Neurobiology of aging 09/2013; 35(2). DOI:10.1016/j.neurobiolaging.2013.08.009 · 5.01 Impact Factor
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    ABSTRACT: Classical population genetics shows that varying permutations of genes and risk factors permit or disallow the effects of causative agents, depending on circumstance. For example, genes and environment determine whether a fox kills black or white rabbits on snow or black ash covered islands. Risk promoting effects are different on each island, but obscured by meta-analysis or GWAS data from both islands, unless partitioned by different contributory factors. In Alzheimer's disease, the foxes appear to be herpes, borrelia or chlamydial infection, hypercholesterolemia, hyperhomocysteinaemia, diabetes, cerebral hypoperfusion, oestrogen depletion, or vitamin A deficiency, all of which promote beta-amyloid deposition in animal models—without the aid of gene variants. All relate to risk factors and subsets of susceptibility genes, which condition their effects. All are less prevalent in convents, where nuns appear less susceptible to the ravages of ageing. Antagonism of the antimicrobial properties of beta-amyloid by Abeta autoantibodies in the ageing population, likely generated by antibodies raised to beta-amyloid/pathogen protein homologues, may play a role in this scenario. These agents are treatable by diet and drugs, vitamin supplementation, pathogen detection and elimination, and autoantibody removal, although again, the beneficial effects of individual treatments may be tempered by genes and environment.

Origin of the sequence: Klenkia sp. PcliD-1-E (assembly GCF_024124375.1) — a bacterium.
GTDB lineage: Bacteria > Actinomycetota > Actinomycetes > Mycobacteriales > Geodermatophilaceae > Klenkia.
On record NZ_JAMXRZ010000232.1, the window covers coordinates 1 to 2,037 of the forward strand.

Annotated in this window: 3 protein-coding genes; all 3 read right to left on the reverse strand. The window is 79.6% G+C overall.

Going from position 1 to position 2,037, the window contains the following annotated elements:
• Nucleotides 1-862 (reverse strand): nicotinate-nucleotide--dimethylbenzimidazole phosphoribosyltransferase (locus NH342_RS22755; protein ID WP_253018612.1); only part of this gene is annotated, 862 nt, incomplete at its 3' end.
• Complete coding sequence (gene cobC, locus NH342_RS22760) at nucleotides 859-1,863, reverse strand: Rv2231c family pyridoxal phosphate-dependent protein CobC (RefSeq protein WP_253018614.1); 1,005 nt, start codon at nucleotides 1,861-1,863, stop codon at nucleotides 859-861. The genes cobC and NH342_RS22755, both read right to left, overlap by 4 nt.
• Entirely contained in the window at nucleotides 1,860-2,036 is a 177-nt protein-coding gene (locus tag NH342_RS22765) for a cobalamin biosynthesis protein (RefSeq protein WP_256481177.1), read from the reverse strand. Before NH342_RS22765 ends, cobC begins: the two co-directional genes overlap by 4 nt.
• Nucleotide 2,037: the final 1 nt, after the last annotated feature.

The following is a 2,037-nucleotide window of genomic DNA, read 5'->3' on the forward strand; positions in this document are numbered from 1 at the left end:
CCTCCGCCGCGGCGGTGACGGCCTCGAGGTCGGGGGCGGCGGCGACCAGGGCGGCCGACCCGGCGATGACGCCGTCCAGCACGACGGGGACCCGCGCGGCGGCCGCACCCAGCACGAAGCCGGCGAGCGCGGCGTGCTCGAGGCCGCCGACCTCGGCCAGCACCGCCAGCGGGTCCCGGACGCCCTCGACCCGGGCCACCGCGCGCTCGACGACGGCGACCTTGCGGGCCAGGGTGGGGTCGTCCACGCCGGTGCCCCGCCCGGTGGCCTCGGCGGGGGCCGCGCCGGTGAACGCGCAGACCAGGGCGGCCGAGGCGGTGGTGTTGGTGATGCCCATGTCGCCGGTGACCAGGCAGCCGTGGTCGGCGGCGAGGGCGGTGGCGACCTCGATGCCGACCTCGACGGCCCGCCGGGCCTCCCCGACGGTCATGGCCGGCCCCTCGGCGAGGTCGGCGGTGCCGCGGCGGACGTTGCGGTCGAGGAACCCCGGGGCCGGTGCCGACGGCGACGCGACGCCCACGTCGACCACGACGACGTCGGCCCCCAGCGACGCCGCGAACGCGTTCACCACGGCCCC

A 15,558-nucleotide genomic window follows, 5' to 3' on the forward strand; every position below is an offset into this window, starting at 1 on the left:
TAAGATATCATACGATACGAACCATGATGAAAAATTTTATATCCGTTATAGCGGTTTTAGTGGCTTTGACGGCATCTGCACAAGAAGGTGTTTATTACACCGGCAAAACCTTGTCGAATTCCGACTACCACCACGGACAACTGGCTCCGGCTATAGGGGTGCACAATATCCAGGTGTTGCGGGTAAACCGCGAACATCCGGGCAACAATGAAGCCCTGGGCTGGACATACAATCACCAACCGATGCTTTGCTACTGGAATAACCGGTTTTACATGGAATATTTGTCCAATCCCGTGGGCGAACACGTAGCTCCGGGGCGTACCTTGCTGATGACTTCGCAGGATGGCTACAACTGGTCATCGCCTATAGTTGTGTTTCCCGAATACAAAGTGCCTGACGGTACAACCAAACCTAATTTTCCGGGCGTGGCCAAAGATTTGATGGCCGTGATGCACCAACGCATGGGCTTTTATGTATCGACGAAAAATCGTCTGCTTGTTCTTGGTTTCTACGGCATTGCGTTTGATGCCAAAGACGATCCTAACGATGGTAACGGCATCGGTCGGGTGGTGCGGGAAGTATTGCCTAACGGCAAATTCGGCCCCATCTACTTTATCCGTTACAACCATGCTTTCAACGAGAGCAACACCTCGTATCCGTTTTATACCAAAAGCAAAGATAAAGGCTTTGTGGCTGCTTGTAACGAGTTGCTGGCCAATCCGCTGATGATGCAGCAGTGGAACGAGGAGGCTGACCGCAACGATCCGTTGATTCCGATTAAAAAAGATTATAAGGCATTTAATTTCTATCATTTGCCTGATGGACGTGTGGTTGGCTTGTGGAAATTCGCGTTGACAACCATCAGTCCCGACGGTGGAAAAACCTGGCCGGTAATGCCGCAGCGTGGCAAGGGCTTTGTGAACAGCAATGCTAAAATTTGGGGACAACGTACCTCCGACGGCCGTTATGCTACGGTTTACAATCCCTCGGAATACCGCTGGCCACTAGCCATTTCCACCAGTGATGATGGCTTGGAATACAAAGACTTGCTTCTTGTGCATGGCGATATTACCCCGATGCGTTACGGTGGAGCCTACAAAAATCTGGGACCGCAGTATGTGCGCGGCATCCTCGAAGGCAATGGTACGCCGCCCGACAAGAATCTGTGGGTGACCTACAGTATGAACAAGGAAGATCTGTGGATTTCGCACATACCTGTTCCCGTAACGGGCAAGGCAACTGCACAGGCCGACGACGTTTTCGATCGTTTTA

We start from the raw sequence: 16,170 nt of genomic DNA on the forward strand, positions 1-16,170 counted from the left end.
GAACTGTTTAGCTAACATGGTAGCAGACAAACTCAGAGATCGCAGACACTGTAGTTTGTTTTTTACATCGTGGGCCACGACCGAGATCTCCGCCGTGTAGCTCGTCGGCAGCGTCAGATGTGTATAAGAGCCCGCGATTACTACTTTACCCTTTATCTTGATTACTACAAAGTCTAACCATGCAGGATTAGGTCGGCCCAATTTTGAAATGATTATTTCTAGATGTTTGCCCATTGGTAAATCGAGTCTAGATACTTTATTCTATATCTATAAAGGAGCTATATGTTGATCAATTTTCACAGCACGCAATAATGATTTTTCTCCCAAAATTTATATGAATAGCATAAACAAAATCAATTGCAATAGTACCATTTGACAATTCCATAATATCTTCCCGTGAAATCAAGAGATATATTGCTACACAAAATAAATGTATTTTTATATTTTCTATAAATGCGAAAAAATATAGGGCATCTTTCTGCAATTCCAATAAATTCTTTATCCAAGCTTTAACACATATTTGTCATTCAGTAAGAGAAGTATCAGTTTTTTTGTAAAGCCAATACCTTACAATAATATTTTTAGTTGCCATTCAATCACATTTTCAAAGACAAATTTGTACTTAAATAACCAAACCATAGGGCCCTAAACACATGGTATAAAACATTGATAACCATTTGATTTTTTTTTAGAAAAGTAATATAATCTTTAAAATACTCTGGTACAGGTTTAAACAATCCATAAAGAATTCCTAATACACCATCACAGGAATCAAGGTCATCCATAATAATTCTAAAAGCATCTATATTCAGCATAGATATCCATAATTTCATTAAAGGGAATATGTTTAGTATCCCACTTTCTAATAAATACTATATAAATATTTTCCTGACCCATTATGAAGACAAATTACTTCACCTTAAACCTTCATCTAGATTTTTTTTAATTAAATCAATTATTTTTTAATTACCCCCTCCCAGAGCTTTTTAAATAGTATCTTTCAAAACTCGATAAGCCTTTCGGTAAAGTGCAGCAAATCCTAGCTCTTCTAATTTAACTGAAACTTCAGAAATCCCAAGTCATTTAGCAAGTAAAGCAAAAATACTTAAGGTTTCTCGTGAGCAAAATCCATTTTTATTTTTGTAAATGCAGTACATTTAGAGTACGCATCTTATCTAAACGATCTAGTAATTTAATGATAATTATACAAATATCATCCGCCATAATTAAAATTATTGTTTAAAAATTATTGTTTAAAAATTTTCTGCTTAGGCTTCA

01/2011; DOI:10.5402/2011/394678
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    ABSTRACT: Recently, an international genome-wide association study (GWAS) additionally found rs597668 near EXOC3L2/BLOC1S3/MARK4 was a new genome-wide significance locus associated with late-onset Alzheimer's disease (LOAD) in Caucasians. Follow-up replication studies were conducted almost exclusively in Caucasians, and the effects of the risk locus in other populations are as yet unknown. This study investigated the GWAS-associated locus near EXOC3L2 in 1205 unrelated Northern Han Chinese subjects comprising 598 LOAD patients and 607 healthy controls matched for gender and age. The results showed no significant differences in the genotypic or allelic distributions of rs597668 polymorphism between LOAD cases and healthy controls (genotype: P=0.653; allele: P=0.603), even after stratification for apolipoprotein E (APOE) ɛ4 status and statistical adjustment for age, gender and APOE ɛ4 status. This study suggests that the rs597668 polymorphism near EXOC3L2 may not play a major role in the susceptibility to LOAD in the Northern Han Chinese population.
    Neuroscience Letters 02/2012; 513(2):174-7. DOI:10.1016/j.neulet.2012.02.030 · 2.03 Impact Factor